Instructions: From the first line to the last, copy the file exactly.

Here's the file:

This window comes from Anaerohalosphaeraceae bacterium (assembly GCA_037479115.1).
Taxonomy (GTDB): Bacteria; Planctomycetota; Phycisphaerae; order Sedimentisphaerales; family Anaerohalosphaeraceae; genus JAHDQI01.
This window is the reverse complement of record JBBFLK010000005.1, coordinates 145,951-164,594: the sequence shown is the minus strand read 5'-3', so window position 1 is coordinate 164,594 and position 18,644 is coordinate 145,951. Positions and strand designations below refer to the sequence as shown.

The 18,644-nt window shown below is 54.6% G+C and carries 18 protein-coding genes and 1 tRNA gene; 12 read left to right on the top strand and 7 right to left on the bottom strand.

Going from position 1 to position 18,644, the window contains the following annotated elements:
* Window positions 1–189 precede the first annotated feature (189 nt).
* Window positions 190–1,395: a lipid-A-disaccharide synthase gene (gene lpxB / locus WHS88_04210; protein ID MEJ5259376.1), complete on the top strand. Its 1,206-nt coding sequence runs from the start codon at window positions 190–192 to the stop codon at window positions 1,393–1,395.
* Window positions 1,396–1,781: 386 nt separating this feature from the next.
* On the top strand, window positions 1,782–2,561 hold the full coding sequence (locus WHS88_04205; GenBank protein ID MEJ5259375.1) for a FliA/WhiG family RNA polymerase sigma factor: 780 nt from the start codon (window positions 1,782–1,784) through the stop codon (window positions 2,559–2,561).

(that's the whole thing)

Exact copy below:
This window comes from Anaerohalosphaeraceae bacterium (assembly GCA_037479115.1).
Taxonomy (GTDB): Bacteria; Planctomycetota; Phycisphaerae; order Sedimentisphaerales; family Anaerohalosphaeraceae; genus JAHDQI01.
This window is the reverse complement of record JBBFLK010000005.1, coordinates 145,951-164,594: the sequence shown is the minus strand read 5'-3', so window position 1 is coordinate 164,594 and position 18,644 is coordinate 145,951. Positions and strand designations below refer to the sequence as shown.

The 18,644-nt window shown below is 54.6% G+C and carries 18 protein-coding genes and 1 tRNA gene; 12 read left to right on the top strand and 7 right to left on the bottom strand.

Going from position 1 to position 18,644, the window contains the following annotated elements:
* Window positions 1–189 precede the first annotated feature (189 nt).
* Window positions 190–1,395: a lipid-A-disaccharide synthase gene (gene lpxB / locus WHS88_04210; protein ID MEJ5259376.1), complete on the top strand. Its 1,206-nt coding sequence runs from the start codon at window positions 190–192 to the stop codon at window positions 1,393–1,395.
* Window positions 1,396–1,781: 386 nt separating this feature from the next.
* On the top strand, window positions 1,782–2,561 hold the full coding sequence (locus WHS88_04205; GenBank protein ID MEJ5259375.1) for a FliA/WhiG family RNA polymerase sigma factor: 780 nt from the start codon (window positions 1,782–1,784) through the stop codon (window positions 2,559–2,561).